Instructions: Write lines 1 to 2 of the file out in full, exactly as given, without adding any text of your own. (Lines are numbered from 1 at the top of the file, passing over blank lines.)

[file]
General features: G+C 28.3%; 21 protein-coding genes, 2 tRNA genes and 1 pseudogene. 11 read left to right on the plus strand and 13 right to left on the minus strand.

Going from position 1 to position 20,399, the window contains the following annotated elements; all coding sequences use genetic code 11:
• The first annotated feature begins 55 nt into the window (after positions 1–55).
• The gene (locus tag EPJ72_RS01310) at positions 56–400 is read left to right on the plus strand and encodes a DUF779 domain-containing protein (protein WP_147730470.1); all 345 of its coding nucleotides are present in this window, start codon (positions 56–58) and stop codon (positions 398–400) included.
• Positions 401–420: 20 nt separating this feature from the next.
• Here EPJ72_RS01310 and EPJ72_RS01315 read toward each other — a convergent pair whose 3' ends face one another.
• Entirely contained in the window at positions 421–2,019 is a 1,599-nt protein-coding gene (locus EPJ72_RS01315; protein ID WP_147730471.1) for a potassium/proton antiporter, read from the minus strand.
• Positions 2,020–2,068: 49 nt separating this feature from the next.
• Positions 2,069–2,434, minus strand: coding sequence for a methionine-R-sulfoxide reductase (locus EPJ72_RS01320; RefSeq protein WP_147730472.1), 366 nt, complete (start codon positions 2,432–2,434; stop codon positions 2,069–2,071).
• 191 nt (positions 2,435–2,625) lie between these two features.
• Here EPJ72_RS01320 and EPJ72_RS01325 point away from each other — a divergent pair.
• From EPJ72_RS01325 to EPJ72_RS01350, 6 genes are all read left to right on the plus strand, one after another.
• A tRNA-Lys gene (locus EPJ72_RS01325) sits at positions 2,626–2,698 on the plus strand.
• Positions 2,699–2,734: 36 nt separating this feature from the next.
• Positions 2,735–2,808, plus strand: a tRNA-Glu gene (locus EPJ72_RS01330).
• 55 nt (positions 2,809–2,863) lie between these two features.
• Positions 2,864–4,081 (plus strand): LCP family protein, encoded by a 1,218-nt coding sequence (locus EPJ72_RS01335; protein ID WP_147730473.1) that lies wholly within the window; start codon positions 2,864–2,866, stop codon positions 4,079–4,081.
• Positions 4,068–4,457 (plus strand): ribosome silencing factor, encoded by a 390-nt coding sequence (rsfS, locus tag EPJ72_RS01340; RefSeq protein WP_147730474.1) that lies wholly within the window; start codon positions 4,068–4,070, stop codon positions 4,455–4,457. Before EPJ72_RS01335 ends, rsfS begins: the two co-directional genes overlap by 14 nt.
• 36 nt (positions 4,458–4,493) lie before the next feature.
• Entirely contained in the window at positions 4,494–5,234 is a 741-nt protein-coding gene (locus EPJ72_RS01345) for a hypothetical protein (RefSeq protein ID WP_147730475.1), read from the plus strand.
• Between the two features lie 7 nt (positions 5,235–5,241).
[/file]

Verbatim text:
General features: G+C 28.3%; 21 protein-coding genes, 2 tRNA genes and 1 pseudogene. 11 read left to right on the plus strand and 13 right to left on the minus strand.

Going from position 1 to position 20,399, the window contains the following annotated elements; all coding sequences use genetic code 11: